GLENN D MCELROY
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HONORED ON PANEL 16E, LINE 95 OF THE WALL

GLENN DAVID MCELROY

WALL NAME

GLENN D MCELROY

PANEL / LINE

16E/95

DATE OF BIRTH

06/09/1930

CASUALTY PROVINCE

LZ

DATE OF CASUALTY

03/15/1966

HOME OF RECORD

SIDNEY

COUNTY OF RECORD

Champaign County

STATE

IL

BRANCH OF SERVICE

ARMY

RANK

LTC

ASSOCIATED ITEMS LEFT AT THE WALL

REMEMBRANCES

LEFT FOR GLENN DAVID MCELROY
POSTED ON 8.13.2020
POSTED BY: Lucy Micik

Thank You

Dear LTC Glenn McElroy, Thank you for your service as a Fixed Wing Aviation Unit Commander. I am glad you were identified in 2010. Welcome home. Saying thank you isn't enough, but it is from the heart. Time passes quickly, but our world needs help. Please watch over America, it stills needs your strength, courage, guidance and faithfulness. Rest in peace with the angels.
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POSTED ON 3.15.2019
POSTED BY: John Braun

In Honor

MAJ McElroy, You are remembered by facebook group Army Fixed Wing In SEA.
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POSTED ON 3.15.2018
POSTED BY: John Braun

In Honor

MAJ McElroy, You are remembered and honored. Pilot of OV-1A 63-13124 on that ill-fated flight.
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POSTED ON 11.16.2014

POW BRACELET

My daughters father. Craig " Tree" Philips purchased a POW BRACELET back in 1991, He wore this bracelet every day until January 11, 2012 which is the day he passed away. We would like to let the family know that he wore this in hopes that one day he was found.
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POSTED ON 10.19.2014

Final Mission of MAJ Glenn D. McElroy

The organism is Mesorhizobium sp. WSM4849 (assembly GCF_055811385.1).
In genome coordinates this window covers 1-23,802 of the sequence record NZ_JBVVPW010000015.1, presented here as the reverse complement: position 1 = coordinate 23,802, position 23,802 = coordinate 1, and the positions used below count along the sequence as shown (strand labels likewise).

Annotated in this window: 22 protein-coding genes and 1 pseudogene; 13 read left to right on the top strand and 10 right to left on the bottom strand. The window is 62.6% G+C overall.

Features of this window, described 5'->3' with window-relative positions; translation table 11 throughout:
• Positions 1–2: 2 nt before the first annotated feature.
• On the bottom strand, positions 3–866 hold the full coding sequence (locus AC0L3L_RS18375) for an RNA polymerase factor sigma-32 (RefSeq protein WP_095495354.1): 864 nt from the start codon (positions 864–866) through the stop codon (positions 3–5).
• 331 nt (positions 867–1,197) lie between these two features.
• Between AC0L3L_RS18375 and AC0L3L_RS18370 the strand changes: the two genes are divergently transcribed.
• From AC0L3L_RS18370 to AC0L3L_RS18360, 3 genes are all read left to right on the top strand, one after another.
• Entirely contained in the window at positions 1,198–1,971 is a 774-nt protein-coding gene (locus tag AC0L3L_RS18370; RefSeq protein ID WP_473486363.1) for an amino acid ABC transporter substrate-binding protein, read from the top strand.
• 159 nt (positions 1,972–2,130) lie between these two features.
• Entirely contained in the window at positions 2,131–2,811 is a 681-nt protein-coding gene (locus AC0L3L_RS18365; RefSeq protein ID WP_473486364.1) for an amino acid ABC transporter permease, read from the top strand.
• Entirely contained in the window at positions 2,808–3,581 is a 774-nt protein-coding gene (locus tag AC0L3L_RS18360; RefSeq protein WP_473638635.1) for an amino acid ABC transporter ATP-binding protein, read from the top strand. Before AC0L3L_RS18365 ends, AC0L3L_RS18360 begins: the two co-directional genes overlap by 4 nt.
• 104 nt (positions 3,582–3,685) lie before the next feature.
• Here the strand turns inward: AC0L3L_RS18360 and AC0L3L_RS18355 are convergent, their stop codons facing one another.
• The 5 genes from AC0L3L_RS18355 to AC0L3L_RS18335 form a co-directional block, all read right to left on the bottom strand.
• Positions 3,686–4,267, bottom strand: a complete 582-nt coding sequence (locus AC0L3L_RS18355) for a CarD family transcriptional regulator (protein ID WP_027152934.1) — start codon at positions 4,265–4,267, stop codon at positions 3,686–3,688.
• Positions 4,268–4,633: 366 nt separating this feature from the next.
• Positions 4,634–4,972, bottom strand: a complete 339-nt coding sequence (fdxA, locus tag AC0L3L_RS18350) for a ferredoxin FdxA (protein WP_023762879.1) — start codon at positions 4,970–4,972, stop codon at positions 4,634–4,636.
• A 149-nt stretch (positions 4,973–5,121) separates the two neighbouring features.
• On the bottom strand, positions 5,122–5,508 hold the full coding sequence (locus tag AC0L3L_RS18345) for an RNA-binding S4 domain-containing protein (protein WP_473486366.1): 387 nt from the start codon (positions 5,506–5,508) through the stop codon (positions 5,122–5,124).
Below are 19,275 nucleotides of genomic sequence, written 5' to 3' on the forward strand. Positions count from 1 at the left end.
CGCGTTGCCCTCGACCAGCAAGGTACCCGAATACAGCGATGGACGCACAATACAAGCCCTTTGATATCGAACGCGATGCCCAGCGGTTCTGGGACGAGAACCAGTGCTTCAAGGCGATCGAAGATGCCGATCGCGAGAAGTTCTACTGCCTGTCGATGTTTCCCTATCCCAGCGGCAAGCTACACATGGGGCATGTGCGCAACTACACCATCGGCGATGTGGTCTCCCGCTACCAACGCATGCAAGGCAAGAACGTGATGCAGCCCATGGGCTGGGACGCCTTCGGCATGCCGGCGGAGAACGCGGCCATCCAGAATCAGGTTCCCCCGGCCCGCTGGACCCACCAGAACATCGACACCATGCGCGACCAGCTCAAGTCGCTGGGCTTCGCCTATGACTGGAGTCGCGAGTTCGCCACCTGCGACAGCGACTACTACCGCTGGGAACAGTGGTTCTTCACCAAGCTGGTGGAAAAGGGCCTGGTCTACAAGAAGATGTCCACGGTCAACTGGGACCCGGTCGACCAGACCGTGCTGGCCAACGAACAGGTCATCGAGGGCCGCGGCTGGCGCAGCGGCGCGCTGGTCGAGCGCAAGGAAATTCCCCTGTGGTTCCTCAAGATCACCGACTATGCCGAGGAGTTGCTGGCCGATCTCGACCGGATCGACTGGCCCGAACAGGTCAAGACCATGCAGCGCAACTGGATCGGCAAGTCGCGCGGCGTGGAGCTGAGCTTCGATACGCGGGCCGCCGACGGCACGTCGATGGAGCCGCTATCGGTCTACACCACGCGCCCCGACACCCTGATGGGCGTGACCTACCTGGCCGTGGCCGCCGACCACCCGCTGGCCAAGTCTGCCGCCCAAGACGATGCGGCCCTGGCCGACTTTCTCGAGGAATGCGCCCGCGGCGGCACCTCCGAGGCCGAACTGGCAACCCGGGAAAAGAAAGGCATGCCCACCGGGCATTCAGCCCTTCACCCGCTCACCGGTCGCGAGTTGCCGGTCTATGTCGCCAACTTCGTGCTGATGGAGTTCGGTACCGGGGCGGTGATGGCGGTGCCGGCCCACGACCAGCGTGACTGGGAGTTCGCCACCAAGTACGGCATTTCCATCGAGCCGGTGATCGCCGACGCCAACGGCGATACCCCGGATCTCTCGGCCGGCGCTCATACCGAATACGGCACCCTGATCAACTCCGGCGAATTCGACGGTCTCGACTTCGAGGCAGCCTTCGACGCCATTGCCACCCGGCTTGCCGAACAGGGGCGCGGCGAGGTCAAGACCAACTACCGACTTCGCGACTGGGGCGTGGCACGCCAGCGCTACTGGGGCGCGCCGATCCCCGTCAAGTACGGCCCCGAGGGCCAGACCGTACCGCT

On March 15, 1966, MAJ Glenn D. McElroy flew in from Saigon to accompany CAPT John M. “Mike” Nash on a photo reconnaissance run along Route 91 on the west side of the Se Nam Kok River valley northwest of Tchepone, Laos. Their radio call sign was "Ironspud". McElroy was the pilot of the OV-1A Mohawk (serial #6313124) on this "Tigerhound" operation. McElroy was an intelligence officer assigned to HQ MACV J-2 in Saigon. There was a large number of NVA in the area maintaining a truck park along the Ho Chi Minh Trail, as well as 6 gun emplacements (3 AA + 3 AW). At about 1:00 PM, shortly before Nash and McElroy began their photo run on the west side of the valley, an Air Force O-1E flown by LTC David H. Holmes was shot down on the valley's east side by at least one of the gun emplacements. Another O-1E, call sign "Hound Dog 50," was dispatched immediately, and observed Holmes, apparently unconscious, sitting in the cockpit of his plane. About 2:35 PM, Hound Dog 50 also observed the OV-1 Mohawk flown by Nash and McElroy enter the line of enemy fire on the west side of the valley. The OV-1 was hit by anti-aircraft fire and crashed. One parachute was observed leaving the damaged plane from the right side, and from the crew placement in the plane, it is believed that Nash ejected from the aircraft. Because of the plane losses and the discovery of the troops and gun emplacements, F-4's (call sign Oxwood 95) and A-1E Skyraiders were called in and the ensuing battle raged for 4-5 hours that afternoon in the operational area known as "ECHO". On March 16, a search and rescue team flew to the crash site of David Holmes' O-1E and found that the plane was empty. Their report states that he was either removed from the plane or left under his own power. URC-10 emergency radio signals were heard four times in the next six days, but it was thought that the signals were initiated by the enemy as voice contact was never made. Holmes, Nash and McElroy all had URC-10 radios. The fates of the three are unknown. Just over 20 years from the day Nash and McElroy's aircraft crashed, U.S. teams had the opportunity to examine and excavate the site. There was no shred of evidence that anyone died in the aircraft. No human remains or bone fragments were found. In 1973, 591 Americans were released from prisons in Vietnam. Nash, McElroy and Holmes were not among them. In April 2011, the Defense POW/Missing Personnel Office (DPMO) announced that the remains of U.S. Army Lieutenant Colonel Glenn D. McElroy and Captain John M. Nash had been identified and were to be returned to their families for interment with the honors earned. The remains of both officers were jointly recovered November 11, 2008 and identified February 5, 2010. No reason was given for the extended delay in posting the accounting for these two US army officers. [Taken from pownetwork.org]
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